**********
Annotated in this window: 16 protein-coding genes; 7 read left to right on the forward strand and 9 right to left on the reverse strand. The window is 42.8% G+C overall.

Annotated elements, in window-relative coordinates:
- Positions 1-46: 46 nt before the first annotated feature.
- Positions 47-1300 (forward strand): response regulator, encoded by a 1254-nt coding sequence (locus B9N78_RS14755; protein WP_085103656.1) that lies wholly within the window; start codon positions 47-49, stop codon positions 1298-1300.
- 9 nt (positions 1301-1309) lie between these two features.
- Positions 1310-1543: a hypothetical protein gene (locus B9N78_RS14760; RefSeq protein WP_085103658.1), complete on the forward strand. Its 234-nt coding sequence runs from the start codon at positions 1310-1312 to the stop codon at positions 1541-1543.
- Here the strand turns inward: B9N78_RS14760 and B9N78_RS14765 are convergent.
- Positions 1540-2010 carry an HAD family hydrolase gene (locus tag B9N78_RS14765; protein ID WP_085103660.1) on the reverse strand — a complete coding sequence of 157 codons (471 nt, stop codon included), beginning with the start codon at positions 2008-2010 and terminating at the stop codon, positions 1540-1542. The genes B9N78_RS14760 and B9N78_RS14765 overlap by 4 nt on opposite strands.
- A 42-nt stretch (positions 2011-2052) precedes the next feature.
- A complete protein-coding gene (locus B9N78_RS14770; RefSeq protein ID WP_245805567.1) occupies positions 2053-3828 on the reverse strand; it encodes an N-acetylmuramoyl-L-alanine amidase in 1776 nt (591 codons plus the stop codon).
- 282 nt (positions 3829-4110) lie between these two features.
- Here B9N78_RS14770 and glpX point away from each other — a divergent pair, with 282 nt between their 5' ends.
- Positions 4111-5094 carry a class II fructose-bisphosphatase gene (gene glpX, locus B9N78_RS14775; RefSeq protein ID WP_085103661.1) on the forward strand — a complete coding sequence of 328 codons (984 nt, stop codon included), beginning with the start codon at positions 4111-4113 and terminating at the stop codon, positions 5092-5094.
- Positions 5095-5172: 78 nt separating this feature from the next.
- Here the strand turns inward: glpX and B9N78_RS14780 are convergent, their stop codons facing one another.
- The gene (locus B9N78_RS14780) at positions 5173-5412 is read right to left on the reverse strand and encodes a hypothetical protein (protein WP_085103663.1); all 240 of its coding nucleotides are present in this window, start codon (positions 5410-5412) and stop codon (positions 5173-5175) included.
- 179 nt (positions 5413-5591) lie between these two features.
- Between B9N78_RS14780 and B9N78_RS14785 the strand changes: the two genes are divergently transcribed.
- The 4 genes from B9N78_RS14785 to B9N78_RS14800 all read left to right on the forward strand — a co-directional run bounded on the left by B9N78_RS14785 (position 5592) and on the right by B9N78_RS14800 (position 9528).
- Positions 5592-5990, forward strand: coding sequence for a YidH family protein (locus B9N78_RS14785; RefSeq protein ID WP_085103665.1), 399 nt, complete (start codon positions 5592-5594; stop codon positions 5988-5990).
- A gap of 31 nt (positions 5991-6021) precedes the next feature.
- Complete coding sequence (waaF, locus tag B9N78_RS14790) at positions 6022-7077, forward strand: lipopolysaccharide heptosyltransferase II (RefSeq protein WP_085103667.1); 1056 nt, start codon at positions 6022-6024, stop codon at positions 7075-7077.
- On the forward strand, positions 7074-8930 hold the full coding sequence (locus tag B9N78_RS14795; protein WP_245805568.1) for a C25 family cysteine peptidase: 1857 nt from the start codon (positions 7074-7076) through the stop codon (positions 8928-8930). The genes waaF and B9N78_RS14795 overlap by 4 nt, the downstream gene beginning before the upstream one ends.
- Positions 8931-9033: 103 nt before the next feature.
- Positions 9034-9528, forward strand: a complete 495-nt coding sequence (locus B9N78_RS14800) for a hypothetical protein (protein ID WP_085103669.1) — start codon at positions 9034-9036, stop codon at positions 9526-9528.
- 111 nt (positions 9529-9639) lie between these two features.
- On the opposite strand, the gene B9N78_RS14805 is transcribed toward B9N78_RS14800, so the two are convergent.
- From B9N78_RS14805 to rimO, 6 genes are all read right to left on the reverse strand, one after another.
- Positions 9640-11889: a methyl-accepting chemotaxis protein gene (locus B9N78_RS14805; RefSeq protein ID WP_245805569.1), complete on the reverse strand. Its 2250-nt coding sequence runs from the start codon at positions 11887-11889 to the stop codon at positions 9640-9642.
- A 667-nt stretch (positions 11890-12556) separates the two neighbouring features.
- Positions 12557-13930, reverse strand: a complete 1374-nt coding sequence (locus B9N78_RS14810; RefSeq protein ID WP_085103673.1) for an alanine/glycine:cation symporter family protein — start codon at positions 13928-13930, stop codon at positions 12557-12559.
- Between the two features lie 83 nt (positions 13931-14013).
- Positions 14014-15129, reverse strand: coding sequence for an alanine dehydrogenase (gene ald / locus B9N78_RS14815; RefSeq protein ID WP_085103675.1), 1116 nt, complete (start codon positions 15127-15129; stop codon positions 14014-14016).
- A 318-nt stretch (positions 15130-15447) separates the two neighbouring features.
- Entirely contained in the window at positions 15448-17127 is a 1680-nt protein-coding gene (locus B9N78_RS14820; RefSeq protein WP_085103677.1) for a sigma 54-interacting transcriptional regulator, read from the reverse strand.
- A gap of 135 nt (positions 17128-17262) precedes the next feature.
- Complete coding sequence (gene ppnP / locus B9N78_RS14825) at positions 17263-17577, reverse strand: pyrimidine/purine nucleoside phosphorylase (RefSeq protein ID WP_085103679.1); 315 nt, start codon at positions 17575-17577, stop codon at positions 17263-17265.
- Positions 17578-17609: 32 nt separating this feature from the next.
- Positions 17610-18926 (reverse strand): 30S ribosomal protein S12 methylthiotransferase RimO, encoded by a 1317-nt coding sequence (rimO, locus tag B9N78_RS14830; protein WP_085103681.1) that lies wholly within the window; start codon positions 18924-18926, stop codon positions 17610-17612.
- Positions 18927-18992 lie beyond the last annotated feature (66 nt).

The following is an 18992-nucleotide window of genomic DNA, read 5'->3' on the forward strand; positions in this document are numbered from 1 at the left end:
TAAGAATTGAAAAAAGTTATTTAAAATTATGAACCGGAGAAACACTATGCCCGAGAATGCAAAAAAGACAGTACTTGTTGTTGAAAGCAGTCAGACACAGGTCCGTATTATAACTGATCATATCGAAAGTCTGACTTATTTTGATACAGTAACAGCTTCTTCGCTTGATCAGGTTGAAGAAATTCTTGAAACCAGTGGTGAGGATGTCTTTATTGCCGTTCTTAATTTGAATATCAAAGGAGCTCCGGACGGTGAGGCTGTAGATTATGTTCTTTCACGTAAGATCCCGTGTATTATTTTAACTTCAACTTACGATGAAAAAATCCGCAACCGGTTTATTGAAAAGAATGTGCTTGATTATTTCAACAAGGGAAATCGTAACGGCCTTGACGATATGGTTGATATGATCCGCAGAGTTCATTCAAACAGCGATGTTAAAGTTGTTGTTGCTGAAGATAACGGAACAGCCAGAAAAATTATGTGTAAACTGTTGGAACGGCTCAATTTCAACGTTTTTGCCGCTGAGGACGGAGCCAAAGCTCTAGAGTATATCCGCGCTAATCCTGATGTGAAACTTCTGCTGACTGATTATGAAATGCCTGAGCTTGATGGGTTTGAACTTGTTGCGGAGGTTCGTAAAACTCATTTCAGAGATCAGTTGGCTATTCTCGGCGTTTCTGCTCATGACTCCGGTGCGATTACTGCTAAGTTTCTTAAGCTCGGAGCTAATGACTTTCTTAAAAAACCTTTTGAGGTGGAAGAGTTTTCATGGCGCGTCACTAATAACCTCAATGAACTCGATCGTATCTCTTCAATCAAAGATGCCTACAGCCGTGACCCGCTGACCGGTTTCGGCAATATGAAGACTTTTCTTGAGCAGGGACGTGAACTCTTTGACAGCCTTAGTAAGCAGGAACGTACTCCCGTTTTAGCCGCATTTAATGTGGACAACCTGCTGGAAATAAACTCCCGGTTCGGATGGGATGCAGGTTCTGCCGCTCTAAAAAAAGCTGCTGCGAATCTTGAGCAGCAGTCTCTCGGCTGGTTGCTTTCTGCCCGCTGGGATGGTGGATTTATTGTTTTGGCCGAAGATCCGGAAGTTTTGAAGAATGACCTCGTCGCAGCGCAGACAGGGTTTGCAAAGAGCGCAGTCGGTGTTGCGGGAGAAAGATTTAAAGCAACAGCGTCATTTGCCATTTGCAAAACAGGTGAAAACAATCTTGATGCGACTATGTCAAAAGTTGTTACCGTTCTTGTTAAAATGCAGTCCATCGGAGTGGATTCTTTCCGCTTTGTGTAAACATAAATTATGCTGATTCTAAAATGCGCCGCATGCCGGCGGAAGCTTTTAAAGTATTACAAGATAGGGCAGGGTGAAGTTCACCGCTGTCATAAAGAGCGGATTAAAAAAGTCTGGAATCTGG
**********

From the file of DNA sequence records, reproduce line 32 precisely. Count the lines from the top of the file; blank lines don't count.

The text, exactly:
- Between the two features lie 83 nt (positions 13931-14013).